HA! KDP Figured

Formatting, formatting, formatting… This post deals with the difference between formatting for a physical book in CreateSpace and formatting for the digital copy in KDP. There may be a bit of ranting. You have been warned.

You design a book for CreateSpace, picturing the physical copy in your hand. There’s a helpful, little option in CS that offers The Adventure Proofto publish the book to Kindle for you using the design from CS. Simple, awesome, great!

Word of advice if anyone is considering self-pubishing with Amazon CS: DO NOT USE THIS OPTION!

Originally, I figured this would be a simple, straightforward way of getting a digital version of The Adventure setup, but then I dug into some of the forums for more details. Everyone, and I mean EVERYONE, on the forum said not to use it. They advised going directly to KDP (Kindle Direct Publishing) instead of using CS for the formatting.

Am I ever glad I caught this before publishing the Kindle Version. Here’s why:

  1. Even Kindle does not recommend using PDF for their publishing. (PDF is CS’s recommendation for the hard copy). When I tried this to see what would happen, it shoved the title page, the table of contents, and the copyright page onto the same screen. Eeek. Not pretty.
  2. Kindle does not use page numbers. Think about that for a second. There are no pages in a Kindle book. You can change the size of the font for easier reading, thus pages change depending on who is reading and what device you’re using. Imagine my panic when I realized this. For a regular book, this isn’t such a big deal as long as you use page breaks between your chapters. For an Adventure book, where I need to direct readers where to go depending on their choices, this is disastrous. Thank heavens for hyperlinks. I added hyperlinks instead of using page numbers. Now it looks all pretty like and might be even easier to navigate than a physical book. (Kindle readers, let me know what you think after reading the book. I’d love your feedback!)
  3. Images…um yeah, images within the text shove the text to the next line. This creates a giant space where the text should be. This is again because you can change the size of the font in a reader and the image may or may not line up with the text you originally aligned it with. As far as I’m aware, there isn’t an easy fix for this. So instead, I put all in-text images directly in the middle of the text like I planned it that way. (Cause I did, right?!) In the preview option, this actually turned out looking pretty sharp. Again, feedback from readers is always appreciated. =)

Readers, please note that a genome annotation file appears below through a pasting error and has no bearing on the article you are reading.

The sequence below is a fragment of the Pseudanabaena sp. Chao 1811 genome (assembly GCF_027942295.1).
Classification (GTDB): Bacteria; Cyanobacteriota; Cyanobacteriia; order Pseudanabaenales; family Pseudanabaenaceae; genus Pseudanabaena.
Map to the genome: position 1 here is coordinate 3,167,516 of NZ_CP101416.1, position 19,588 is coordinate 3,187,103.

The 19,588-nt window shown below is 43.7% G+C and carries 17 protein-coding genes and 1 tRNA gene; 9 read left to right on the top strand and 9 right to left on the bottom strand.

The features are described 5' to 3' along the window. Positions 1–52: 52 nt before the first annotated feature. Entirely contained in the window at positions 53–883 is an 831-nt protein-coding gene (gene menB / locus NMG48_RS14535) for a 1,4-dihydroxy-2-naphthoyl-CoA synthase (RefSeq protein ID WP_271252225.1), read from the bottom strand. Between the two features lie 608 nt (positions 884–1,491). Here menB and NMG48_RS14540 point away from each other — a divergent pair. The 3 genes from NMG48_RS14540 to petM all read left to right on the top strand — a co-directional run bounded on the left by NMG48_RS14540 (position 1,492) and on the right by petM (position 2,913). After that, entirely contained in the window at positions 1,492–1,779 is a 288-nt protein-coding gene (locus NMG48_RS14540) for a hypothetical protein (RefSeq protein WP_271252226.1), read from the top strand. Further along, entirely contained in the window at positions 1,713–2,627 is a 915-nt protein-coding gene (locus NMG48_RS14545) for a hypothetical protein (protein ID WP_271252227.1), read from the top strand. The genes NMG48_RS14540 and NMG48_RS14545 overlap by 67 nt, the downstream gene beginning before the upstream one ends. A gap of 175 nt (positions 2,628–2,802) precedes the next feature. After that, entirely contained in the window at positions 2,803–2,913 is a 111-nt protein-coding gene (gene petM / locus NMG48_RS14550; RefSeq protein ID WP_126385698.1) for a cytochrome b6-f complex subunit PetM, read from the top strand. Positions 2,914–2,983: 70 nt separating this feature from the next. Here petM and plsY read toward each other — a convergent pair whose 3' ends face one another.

Anyway, thanks for listening to my quasi rant about formatting. Although I rant and rave about such things, figuring all this out is a love/hate relationship for me. Seeing the finished product is totally worth it, loved all the more for the challenge it is to figure out.

Blessings,

Jennifer

P.S. The Kindle version is one of the backing rewards for the Kickstarter. Check it out here!

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Learning Curve

It’s exhausting, exhilarating and expiring…in 11 days.

We’re just over three weeks into The Adventure Kickstarter. It’s a 33 day campaign that ends on Oct. 30th and by now, I’ve definitely learned a thing or two about crowdfunding a creative project.

Here’s my top three:

  1. People are insanely generous and supportive.

    • I’m an introvert. I’m one of those people who might check Facebook daily but rarely posts to it. Obviously with crowdfunding, you have to be a lot more active than one or two posts a month. My introverted self cringes at this. I really don’t want to be annoying to everyone who has been awesome enough to follow my social media pages. However, I’m learning the more you share your experience, the joys, the worries, the ups and downs, the more people want to support you. The more they care, and share, your moments. It’s crazy and awesome.